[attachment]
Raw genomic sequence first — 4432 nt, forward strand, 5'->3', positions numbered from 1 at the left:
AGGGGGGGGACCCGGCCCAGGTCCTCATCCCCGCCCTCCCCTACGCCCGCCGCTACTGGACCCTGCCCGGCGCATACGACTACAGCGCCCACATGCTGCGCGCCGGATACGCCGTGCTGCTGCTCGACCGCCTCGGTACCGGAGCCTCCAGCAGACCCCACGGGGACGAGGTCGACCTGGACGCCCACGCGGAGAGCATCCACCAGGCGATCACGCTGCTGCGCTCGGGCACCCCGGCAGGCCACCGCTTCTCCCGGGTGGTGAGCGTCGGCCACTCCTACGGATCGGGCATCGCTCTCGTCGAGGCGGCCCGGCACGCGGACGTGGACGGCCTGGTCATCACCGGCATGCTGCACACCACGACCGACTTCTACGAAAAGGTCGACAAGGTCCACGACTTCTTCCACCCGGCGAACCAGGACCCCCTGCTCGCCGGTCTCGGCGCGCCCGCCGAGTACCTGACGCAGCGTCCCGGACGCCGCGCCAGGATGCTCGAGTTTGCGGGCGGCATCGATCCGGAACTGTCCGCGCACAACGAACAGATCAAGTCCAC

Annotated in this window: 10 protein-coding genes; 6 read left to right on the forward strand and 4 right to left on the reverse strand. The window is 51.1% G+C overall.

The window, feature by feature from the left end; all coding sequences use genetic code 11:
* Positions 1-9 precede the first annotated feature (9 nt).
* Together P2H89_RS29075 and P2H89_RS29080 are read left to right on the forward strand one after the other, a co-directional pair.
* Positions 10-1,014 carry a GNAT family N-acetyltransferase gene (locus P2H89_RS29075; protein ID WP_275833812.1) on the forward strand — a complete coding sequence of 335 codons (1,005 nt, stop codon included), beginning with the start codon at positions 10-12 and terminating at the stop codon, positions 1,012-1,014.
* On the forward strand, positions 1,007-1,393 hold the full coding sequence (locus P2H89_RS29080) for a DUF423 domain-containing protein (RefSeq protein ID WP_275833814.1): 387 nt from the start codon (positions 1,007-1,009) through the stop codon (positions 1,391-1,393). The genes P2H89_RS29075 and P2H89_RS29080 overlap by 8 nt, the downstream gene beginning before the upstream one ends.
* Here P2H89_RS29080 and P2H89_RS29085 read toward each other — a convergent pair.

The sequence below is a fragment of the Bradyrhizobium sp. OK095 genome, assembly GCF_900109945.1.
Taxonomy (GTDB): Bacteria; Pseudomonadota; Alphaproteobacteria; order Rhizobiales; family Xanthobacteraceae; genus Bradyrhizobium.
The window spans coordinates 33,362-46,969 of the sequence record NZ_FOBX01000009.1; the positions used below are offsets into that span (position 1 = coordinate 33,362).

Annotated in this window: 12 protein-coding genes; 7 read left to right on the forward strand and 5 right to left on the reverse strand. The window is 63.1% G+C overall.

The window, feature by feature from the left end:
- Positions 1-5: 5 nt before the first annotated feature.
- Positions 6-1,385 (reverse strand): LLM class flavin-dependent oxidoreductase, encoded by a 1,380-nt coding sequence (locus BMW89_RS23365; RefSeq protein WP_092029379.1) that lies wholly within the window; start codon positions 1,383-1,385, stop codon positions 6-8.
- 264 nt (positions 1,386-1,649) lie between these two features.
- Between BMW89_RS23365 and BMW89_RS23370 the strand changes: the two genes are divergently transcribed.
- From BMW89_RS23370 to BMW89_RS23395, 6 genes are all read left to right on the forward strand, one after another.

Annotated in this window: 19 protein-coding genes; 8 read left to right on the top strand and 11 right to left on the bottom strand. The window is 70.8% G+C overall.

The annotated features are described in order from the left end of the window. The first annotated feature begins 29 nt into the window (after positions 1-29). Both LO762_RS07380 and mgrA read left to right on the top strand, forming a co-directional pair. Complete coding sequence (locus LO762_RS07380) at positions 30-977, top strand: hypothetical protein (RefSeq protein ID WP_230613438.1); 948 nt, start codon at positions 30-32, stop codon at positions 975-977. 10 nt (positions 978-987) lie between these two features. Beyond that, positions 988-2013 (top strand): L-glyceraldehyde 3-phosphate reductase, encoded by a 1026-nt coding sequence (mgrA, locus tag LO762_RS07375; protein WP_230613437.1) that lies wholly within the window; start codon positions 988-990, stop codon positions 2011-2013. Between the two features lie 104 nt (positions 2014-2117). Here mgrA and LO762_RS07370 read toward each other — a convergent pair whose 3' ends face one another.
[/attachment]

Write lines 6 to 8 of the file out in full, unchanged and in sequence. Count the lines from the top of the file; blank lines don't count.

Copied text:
* Together P2H89_RS29075 and P2H89_RS29080 are read left to right on the forward strand one after the other, a co-directional pair.
* Positions 10-1,014 carry a GNAT family N-acetyltransferase gene (locus P2H89_RS29075; protein ID WP_275833812.1) on the forward strand — a complete coding sequence of 335 codons (1,005 nt, stop codon included), beginning with the start codon at positions 10-12 and terminating at the stop codon, positions 1,012-1,014.
* On the forward strand, positions 1,007-1,393 hold the full coding sequence (locus P2H89_RS29080) for a DUF423 domain-containing protein (RefSeq protein ID WP_275833814.1): 387 nt from the start codon (positions 1,007-1,009) through the stop codon (positions 1,391-1,393). The genes P2H89_RS29075 and P2H89_RS29080 overlap by 8 nt, the downstream gene beginning before the upstream one ends.